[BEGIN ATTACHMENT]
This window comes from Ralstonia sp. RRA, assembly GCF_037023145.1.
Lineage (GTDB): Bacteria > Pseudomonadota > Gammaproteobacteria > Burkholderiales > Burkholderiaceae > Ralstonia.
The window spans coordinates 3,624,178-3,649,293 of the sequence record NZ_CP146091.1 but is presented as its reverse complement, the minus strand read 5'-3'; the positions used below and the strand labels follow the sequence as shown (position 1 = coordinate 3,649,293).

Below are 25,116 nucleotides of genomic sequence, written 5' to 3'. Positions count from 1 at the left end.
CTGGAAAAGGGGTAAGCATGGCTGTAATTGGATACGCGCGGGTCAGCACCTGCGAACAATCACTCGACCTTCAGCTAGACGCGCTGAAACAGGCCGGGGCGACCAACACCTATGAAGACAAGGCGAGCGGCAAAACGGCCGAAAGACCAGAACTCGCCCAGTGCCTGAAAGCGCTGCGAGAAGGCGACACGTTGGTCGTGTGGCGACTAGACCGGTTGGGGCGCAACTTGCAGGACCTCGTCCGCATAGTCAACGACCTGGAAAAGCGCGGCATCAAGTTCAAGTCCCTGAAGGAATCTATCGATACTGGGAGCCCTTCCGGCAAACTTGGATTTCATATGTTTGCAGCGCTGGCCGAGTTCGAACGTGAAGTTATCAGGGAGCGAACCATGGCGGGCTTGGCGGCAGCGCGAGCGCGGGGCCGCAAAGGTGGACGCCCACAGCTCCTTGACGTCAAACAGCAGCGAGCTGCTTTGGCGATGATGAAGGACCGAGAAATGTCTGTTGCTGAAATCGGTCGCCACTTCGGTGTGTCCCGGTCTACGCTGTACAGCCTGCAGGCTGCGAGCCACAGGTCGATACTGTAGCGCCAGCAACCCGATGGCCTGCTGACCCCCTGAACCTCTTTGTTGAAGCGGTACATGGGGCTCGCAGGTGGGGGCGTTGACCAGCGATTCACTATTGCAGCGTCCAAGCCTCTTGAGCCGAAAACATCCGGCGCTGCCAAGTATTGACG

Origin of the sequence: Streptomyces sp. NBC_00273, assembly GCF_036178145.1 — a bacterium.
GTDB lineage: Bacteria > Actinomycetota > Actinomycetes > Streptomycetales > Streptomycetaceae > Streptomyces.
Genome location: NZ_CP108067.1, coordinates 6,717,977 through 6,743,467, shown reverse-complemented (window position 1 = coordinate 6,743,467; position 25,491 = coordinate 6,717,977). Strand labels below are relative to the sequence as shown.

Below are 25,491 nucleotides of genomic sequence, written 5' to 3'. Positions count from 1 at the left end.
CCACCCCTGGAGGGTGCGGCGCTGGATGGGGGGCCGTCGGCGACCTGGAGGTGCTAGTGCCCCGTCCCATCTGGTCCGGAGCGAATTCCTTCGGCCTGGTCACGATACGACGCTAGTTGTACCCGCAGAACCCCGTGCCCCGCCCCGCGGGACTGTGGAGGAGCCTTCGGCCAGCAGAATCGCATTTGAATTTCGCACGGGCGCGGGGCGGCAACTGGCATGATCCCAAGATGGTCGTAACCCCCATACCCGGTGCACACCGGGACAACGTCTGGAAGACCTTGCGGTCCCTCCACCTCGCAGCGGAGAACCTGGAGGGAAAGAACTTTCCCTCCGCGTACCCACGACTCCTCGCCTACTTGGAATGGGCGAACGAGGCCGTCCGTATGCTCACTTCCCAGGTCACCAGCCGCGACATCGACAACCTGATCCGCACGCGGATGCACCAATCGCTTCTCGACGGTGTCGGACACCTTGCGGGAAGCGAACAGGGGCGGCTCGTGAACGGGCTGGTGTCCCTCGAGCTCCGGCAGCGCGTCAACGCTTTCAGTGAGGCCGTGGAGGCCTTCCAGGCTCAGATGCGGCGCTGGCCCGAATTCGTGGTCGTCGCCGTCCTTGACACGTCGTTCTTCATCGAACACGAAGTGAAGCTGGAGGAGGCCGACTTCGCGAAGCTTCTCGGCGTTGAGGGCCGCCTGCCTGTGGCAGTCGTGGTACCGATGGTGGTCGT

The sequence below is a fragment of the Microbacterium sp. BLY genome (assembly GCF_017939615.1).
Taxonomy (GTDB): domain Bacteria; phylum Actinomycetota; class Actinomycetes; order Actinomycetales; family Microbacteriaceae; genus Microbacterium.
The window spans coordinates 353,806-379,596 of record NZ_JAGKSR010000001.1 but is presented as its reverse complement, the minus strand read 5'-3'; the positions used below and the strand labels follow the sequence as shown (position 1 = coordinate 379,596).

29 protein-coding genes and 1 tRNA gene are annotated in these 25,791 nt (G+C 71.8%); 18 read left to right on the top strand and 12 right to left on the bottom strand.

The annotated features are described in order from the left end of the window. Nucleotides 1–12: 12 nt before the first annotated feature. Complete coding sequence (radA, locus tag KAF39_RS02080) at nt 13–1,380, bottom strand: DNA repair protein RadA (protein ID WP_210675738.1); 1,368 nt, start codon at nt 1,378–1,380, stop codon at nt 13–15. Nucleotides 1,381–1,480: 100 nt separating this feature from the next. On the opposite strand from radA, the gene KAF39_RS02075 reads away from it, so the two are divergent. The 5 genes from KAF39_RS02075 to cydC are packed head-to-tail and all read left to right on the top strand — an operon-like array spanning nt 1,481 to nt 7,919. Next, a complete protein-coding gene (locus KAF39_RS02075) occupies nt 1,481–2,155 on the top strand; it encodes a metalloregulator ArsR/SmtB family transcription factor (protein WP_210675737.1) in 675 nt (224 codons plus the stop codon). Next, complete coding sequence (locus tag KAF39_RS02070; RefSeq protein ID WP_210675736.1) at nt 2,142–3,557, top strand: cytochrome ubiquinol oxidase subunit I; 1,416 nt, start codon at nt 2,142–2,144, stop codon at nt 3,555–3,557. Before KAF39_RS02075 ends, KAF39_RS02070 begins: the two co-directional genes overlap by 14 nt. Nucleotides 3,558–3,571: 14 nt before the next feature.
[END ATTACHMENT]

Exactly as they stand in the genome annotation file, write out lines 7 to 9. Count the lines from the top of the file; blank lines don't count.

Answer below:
GTDB lineage: Bacteria > Actinomycetota > Actinomycetes > Streptomycetales > Streptomycetaceae > Streptomyces.
Genome location: NZ_CP108067.1, coordinates 6,717,977 through 6,743,467, shown reverse-complemented (window position 1 = coordinate 6,743,467; position 25,491 = coordinate 6,717,977). Strand labels below are relative to the sequence as shown.

Below are 25,491 nucleotides of genomic sequence, written 5' to 3'. Positions count from 1 at the left end.